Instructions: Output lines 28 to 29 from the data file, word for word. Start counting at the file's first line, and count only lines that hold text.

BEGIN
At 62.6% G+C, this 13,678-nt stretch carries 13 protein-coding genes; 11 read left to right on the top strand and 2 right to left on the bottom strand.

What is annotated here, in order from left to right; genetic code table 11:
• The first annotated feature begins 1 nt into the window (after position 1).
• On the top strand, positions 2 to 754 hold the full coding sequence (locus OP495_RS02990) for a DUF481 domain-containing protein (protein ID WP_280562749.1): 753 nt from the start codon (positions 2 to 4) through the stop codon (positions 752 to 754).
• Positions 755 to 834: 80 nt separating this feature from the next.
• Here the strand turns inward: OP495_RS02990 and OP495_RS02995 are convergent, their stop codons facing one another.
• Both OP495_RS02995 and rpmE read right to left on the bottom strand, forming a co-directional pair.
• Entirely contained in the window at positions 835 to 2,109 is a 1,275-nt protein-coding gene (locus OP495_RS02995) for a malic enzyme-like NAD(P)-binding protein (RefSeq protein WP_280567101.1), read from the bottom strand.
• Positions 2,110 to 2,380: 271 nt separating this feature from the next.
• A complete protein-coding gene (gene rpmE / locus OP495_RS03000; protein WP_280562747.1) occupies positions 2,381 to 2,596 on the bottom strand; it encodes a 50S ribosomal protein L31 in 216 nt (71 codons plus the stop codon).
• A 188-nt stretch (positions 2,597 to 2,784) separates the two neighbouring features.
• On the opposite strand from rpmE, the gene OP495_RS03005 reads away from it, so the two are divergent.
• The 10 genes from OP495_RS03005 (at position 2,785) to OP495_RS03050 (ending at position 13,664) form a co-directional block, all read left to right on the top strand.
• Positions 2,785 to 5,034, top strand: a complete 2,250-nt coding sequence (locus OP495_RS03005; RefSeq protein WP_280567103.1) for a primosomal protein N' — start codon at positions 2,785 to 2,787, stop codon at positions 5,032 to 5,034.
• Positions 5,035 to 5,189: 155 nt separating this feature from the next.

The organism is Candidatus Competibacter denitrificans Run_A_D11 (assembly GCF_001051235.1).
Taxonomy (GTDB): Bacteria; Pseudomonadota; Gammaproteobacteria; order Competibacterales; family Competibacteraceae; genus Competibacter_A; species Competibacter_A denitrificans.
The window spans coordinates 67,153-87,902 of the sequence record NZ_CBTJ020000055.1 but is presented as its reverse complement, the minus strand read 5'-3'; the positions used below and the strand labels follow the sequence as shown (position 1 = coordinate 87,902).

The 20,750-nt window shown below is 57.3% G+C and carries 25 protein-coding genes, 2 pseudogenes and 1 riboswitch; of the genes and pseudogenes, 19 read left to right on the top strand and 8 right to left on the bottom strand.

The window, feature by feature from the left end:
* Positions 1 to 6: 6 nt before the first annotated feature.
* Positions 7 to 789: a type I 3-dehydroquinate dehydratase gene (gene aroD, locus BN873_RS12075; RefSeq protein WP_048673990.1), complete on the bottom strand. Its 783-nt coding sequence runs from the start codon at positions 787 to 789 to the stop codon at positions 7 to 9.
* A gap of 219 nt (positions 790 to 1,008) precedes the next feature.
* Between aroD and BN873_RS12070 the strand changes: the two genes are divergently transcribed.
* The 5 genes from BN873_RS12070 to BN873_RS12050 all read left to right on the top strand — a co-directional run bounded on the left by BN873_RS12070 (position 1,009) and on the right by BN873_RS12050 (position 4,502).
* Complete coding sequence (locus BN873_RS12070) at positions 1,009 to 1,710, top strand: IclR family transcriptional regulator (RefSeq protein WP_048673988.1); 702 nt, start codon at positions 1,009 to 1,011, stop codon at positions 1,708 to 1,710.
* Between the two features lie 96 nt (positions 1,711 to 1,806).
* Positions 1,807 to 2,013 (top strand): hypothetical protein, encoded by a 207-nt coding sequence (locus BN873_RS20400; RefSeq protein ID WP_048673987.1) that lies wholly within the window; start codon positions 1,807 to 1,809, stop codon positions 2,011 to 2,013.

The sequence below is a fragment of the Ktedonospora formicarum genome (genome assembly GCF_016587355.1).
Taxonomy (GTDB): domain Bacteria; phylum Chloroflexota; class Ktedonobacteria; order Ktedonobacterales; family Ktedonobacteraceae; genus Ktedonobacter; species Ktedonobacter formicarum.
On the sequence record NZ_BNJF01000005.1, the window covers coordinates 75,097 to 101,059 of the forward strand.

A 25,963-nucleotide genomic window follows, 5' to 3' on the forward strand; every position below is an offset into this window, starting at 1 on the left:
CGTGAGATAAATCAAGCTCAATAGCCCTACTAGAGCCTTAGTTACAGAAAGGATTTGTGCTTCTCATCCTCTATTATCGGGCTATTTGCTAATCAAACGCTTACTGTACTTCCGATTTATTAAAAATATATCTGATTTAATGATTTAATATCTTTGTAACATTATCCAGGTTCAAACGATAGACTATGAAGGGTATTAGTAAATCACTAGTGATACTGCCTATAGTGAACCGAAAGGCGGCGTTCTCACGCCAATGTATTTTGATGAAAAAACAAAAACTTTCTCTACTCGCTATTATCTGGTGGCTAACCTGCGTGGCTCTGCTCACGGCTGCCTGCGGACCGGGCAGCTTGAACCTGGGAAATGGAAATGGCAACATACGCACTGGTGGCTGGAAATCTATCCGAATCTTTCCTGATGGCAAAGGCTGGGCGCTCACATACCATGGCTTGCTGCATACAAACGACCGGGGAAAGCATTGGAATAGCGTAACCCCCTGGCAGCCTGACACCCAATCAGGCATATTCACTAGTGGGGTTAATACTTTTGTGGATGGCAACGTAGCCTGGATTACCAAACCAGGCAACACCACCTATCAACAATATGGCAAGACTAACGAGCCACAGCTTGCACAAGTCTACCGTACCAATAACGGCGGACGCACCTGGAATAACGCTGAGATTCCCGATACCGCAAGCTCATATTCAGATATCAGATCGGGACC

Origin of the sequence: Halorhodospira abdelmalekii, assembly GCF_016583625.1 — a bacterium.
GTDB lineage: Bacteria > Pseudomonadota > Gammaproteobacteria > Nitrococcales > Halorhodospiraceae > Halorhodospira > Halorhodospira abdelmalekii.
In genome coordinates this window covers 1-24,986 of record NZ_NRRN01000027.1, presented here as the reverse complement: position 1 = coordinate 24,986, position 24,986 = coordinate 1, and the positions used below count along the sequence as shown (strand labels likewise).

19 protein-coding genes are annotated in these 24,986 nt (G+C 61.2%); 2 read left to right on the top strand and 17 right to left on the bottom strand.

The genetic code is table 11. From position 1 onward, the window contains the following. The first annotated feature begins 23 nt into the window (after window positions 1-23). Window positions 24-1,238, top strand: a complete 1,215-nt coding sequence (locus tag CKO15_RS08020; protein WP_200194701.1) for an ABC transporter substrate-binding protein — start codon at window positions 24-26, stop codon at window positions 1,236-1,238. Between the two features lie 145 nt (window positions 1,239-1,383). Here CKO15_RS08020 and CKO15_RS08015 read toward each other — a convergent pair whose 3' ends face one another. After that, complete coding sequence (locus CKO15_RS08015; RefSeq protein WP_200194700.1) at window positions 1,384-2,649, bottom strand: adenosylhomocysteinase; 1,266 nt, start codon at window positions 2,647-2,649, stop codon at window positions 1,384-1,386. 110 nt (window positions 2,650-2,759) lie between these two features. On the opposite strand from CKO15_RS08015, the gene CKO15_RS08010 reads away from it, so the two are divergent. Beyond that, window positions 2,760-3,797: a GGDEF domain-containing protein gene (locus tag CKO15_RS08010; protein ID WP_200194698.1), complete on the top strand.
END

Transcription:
* Positions 1,807 to 2,013 (top strand): hypothetical protein, encoded by a 207-nt coding sequence (locus BN873_RS20400; RefSeq protein ID WP_048673987.1) that lies wholly within the window; start codon positions 1,807 to 1,809, stop codon positions 2,011 to 2,013.

The sequence below is a fragment of the Ktedonospora formicarum genome (genome assembly GCF_016587355.1).